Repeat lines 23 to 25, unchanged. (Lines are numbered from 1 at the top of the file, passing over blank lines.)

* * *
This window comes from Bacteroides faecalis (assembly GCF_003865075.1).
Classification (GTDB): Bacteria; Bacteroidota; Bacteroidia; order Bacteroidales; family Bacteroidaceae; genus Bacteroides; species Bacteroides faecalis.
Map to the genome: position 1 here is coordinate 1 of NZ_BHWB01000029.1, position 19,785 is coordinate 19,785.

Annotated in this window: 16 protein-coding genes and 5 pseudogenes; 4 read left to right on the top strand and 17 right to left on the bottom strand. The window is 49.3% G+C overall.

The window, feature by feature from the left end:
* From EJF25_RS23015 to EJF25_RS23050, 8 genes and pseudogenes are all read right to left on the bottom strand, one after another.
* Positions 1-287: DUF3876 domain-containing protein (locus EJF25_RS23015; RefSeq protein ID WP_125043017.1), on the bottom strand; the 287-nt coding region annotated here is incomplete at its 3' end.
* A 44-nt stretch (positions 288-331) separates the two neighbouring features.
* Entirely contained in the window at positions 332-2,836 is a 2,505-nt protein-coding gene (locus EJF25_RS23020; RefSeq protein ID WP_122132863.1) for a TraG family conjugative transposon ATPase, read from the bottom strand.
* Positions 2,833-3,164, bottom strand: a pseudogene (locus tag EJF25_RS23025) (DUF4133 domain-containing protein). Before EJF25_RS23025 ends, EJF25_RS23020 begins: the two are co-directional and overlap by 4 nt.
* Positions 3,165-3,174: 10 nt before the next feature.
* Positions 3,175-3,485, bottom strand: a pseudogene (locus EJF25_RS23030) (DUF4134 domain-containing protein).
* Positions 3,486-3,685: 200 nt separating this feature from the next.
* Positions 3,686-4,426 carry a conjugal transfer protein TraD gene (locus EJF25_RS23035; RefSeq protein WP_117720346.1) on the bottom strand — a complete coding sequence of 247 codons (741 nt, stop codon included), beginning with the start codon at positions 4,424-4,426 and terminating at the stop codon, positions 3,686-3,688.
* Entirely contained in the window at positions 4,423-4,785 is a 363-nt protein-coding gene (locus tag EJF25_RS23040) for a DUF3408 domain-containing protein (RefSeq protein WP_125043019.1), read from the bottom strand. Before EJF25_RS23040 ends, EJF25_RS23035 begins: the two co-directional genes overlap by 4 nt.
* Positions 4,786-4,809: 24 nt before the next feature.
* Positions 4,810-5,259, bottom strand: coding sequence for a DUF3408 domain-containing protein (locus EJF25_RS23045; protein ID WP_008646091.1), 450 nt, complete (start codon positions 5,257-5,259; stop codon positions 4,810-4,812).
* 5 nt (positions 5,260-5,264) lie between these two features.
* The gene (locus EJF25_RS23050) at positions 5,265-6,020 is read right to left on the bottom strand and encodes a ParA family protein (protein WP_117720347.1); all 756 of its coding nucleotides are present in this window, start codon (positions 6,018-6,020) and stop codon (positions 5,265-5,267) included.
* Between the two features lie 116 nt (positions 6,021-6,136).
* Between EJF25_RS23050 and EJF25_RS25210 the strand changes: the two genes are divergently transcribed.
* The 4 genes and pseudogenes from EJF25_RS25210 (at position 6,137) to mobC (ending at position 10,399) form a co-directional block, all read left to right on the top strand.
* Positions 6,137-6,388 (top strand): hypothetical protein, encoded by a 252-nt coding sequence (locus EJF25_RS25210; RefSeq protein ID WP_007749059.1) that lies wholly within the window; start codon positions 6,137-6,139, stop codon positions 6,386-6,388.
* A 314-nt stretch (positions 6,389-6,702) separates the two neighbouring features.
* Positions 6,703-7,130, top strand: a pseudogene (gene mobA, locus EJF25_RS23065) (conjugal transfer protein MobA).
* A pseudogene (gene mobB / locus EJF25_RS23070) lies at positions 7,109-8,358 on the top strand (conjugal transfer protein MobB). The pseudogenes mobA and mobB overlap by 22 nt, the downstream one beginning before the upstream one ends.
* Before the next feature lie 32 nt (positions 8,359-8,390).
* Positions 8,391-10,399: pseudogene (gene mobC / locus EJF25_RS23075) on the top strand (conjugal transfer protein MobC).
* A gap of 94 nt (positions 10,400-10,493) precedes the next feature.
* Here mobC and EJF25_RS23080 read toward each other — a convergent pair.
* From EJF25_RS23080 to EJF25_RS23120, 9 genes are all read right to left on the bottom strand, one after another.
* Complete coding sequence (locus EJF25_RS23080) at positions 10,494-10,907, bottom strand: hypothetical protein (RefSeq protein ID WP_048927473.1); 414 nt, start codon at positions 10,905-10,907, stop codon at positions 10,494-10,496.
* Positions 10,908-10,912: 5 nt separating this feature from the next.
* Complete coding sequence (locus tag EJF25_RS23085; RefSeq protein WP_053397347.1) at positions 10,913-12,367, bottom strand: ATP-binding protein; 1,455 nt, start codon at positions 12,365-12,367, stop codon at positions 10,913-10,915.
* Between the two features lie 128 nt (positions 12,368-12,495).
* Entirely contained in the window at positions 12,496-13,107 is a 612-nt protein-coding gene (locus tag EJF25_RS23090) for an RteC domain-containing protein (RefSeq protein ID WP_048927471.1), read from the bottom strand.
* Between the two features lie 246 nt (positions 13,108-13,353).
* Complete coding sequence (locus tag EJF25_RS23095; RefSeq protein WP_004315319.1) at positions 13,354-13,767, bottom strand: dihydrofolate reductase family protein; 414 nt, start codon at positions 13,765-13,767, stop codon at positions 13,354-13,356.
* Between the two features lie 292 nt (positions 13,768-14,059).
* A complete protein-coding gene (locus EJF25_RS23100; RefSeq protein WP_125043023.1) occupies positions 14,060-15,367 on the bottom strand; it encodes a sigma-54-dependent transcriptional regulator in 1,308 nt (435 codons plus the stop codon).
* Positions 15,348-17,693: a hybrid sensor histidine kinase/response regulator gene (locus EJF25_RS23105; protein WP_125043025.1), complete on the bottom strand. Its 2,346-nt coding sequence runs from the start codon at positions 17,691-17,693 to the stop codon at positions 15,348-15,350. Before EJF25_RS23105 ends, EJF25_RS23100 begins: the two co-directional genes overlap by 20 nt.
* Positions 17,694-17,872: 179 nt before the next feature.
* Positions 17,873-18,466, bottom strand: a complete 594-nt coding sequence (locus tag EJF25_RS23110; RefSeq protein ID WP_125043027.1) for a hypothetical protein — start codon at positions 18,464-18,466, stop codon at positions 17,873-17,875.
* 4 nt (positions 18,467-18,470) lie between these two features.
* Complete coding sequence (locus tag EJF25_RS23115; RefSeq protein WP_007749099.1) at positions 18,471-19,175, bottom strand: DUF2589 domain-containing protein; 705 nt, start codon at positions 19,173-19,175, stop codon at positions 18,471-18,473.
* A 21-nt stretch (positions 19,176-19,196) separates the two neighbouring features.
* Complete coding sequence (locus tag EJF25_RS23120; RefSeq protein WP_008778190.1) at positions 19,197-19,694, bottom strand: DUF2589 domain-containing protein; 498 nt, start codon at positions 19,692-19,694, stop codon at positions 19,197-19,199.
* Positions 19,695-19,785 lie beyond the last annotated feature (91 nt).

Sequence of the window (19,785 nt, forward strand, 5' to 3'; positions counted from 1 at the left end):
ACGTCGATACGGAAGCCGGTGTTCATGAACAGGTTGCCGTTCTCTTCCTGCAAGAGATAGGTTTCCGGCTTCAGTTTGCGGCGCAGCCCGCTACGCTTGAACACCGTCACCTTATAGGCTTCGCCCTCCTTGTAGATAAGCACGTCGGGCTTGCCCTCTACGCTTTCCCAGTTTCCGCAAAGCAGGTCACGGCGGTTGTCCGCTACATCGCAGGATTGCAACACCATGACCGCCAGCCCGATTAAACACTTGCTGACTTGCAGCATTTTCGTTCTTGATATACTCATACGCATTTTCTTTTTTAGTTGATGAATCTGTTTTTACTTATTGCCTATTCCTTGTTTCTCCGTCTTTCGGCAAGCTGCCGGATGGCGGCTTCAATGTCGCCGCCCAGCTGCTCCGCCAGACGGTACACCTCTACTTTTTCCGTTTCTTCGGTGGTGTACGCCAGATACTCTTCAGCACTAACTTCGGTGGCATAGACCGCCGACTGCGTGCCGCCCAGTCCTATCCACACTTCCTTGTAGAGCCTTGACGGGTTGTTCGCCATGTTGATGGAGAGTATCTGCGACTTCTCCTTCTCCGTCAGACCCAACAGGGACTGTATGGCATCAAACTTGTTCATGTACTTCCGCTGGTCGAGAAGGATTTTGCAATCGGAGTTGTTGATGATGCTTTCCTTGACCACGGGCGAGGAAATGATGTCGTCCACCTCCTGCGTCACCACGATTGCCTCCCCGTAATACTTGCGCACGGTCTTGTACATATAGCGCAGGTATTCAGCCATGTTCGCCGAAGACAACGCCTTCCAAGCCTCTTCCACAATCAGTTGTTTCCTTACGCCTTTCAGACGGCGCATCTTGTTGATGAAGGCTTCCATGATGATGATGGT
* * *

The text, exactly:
* Positions 6,137-6,388 (top strand): hypothetical protein, encoded by a 252-nt coding sequence (locus EJF25_RS25210; RefSeq protein ID WP_007749059.1) that lies wholly within the window; start codon positions 6,137-6,139, stop codon positions 6,386-6,388.
* A 314-nt stretch (positions 6,389-6,702) separates the two neighbouring features.
* Positions 6,703-7,130, top strand: a pseudogene (gene mobA, locus EJF25_RS23065) (conjugal transfer protein MobA).